Tag Archives: humour
This week’s Funny Friday moment is brought to you by one of our dear Canadian Living readers.
I decided to introduce my girls to a new food item.
Asian Yams made their appearance at our dinner table for the first time tonight.
With puzzled looks on their faces, the girls looked at it and started up with a long line of questioning
“What is it?”
“Do I like it?”
“Have I ever had it?”
After a little persuasion from both their dad and I, they agreed to try it.
Towards the end of the meal, I glance over and notice the yam had been pushed off to the sides of their plates.
I asked my 11 year old what she thought of it.
She replied that it had no taste, was a bit mushy and that she didn’t much care for it.
I then turned to my 8 year old and asked her the same question.
She abruptly threw down her utensils, pushed back her chair and disgustingly said “I DON’T LIKE THE YAK!”
We all burst out laughing.
Do you have a funny moment to share? I’d love to include it here. Please e-mail me at email@example.com so we can spend our Friday’s LOLing at your kids funny antics.
Did your mom scratch some other mom’s eyes out at the toy store to get you the last Cabbage Patch Doll on display? No? Then I suppose you didn’t grow up in the 80s. Or perhaps you had a sensible mom. These three fine Cabbage Patch Doll specimens come from my co-editor Jenn Gruden’s collection. She says their names are “Adam, Victoria Anne and Veronica Elspeth.” The redhead is Victoria Anne, should these things matter to you. Anyhow, I was born in the 70s but my kid-years were in the 1980s, and here’s why I think that was the best decade ever:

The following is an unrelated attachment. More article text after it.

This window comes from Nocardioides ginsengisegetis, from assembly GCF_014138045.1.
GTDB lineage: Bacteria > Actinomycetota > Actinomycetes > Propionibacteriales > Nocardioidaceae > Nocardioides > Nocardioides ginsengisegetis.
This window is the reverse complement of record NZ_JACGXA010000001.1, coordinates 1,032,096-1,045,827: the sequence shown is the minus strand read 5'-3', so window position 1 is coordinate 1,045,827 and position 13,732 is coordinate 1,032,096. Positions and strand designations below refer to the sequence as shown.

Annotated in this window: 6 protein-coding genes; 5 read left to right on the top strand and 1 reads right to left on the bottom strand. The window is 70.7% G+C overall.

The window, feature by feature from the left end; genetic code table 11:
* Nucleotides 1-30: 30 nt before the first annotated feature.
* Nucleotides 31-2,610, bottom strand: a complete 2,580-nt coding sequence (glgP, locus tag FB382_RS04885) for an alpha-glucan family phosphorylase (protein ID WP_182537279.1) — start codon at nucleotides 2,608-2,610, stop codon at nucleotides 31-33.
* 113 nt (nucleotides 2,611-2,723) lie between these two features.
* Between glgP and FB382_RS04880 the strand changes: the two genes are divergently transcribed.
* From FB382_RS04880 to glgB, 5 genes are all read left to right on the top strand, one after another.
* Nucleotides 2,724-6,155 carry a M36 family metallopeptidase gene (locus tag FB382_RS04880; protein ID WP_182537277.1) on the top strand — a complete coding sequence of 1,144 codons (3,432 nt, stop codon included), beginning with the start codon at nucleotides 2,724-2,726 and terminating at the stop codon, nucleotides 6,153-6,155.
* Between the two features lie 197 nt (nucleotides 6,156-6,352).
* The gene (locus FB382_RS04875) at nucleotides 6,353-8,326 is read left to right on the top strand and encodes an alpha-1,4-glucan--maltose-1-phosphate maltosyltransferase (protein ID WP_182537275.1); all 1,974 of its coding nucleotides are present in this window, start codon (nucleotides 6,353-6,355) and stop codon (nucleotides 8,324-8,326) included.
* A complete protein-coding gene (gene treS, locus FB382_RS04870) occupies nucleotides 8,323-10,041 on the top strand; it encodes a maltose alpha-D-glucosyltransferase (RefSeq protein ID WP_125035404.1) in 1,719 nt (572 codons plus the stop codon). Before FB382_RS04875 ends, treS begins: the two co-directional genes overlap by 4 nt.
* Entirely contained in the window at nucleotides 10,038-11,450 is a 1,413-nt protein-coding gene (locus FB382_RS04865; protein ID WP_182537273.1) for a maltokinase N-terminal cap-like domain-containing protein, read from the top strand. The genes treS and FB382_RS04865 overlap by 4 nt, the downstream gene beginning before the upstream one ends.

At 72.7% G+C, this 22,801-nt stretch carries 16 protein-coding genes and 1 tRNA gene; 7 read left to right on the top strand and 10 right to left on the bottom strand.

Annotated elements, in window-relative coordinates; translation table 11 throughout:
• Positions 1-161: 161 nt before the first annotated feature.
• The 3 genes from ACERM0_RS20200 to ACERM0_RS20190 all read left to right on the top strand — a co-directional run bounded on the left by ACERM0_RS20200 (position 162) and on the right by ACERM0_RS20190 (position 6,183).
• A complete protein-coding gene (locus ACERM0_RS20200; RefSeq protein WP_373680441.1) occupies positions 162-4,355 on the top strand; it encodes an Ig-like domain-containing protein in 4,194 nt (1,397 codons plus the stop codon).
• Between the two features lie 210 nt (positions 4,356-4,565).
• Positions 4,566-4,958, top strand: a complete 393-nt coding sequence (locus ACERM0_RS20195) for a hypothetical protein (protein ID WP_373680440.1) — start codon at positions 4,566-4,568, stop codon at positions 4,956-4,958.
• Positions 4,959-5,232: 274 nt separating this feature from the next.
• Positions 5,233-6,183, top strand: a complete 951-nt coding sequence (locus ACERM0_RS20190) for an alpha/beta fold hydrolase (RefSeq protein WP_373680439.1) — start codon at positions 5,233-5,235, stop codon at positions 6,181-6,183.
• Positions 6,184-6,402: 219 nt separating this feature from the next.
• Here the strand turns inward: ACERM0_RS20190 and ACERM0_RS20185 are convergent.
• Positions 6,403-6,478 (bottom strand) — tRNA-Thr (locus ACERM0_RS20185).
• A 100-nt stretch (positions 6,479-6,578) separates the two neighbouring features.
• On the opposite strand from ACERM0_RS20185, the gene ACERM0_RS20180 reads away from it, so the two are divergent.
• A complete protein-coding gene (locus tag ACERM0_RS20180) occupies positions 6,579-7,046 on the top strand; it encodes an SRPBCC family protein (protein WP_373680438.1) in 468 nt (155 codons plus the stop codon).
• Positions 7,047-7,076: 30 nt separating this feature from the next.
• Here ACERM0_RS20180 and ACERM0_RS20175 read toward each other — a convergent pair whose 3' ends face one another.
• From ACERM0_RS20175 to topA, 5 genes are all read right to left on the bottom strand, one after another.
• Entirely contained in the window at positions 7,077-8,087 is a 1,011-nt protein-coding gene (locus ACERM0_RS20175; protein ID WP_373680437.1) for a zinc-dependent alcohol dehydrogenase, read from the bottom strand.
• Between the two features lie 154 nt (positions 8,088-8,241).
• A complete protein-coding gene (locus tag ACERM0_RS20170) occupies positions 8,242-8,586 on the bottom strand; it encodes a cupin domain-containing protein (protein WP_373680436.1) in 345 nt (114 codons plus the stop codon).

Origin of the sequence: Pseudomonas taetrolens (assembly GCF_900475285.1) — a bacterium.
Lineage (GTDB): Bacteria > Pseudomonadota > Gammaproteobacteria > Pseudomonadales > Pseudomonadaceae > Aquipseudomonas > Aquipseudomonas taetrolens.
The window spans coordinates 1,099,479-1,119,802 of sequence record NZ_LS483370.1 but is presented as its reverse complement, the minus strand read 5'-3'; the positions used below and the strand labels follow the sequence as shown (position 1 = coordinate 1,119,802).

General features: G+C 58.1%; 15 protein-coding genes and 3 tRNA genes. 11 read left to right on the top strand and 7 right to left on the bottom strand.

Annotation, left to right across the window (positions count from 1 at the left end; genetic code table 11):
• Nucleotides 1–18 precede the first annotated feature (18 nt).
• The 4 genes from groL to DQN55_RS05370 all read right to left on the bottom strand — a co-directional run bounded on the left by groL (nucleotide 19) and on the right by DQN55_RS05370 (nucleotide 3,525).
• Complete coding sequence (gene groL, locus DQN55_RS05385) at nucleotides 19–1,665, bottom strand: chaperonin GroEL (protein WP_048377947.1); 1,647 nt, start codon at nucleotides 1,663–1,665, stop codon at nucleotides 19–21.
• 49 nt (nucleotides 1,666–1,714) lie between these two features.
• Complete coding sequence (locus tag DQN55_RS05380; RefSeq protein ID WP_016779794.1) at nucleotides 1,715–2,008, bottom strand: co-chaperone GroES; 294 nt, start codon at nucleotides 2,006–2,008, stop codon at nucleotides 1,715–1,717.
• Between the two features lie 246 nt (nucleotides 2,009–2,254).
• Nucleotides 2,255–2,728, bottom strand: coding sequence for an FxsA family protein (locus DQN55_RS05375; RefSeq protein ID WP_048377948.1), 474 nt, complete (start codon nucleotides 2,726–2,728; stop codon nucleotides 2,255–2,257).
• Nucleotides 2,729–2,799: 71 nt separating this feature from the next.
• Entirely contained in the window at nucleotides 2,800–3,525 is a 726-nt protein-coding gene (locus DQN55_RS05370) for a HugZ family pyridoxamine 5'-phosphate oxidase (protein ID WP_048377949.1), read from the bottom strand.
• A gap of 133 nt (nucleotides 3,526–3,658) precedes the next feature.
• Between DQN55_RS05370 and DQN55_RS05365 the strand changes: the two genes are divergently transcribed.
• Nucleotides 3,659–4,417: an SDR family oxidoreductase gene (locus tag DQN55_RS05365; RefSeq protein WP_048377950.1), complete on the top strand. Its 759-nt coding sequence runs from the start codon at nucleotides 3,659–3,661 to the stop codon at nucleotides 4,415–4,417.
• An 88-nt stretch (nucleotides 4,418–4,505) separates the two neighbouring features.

1. Cabbage Patch Dolls. Duh.
2. Jelly bracelets. Always confiscated by the teacher, but still so much fun. Then came Madonna writhing all over Venice like a virgin, and we scrapped the colourful ones and got into the thick black ones.
3. Handwritten folded-up notes: “Will you be my boyfriend? Circle Yes No Maybe”
4. Duran Duran.
5. Stirrup stretch pants.
6. Hi-top sneakers: British Knights and LA Gear.
7. Crimped hair.
8. Those little square buttons you wore on your jean jacket with heartthrobs on them, like Micheal Jackson or Tommy Howell.
9. Wondering who the hell the band Menudo was, and why they were on the cover of Tiger Beat magazine.
10. Jumpsies, played with a hand-knotted rope of like 10,000 rubber bands you stole from the kitchen rummage drawer. You had to do a cartwheel to nail the top height.
11. Nerds candy.
12. Runts candy.
13. Track suits that were sewn inside-out.
14. The Cosby Show.
16. The Commodore 64 and the Apple II.
17. Strawberry Shortcake. The doll, not the food.
18. Speak & Spell.
19. Head of the Class. A TV show about a class full of smart kids. Huh. Imagine that on TV today?
20. Big Wheels tricycles, borrowed from a neighbourhood friend.
21. My Little Pony. The original.
22. The Goonies.
24. Your mom’s shoulder pads.
25. Dirty Dancing. ‘Nuff said.
So? What did I miss? Tell me, tell me!
(Photo credit: Jennifer Gruden.)
Listen, whatever you do, if your childless and reading this, think twice before you say any of the following. Because here’s what you say, and what I would like to say back. Except I’m usually too tired to come up with a snappy retort.
1. “I’m soo tired.”
No you’re not.
2. “My place is a mess.”
Dustballs and clothes lying on the floor? That’s a clean day. Let’s have this convo again when you have kids and you’re cleaning some disgusting brown mess off the kitchen floor, and you’re not entirely sure what the brown is.
3. “My boobs just aren’t the same as they were in my twenties.”
Don’t make me get graphic on you.
4. “The laundry just piles up.”
Again. Nope. I own three laundry baskets and they’re always full.
5. “I’m just so busy!”
Ha. Ha. You’re kidding, right?
6. “You look tired.”
Oh thanks, I didn’t know that. I thought I looked like the picture of youthful vitality with these giant puffy bags under my eyes.
7. “It takes me so long to get out of the house in the morning.”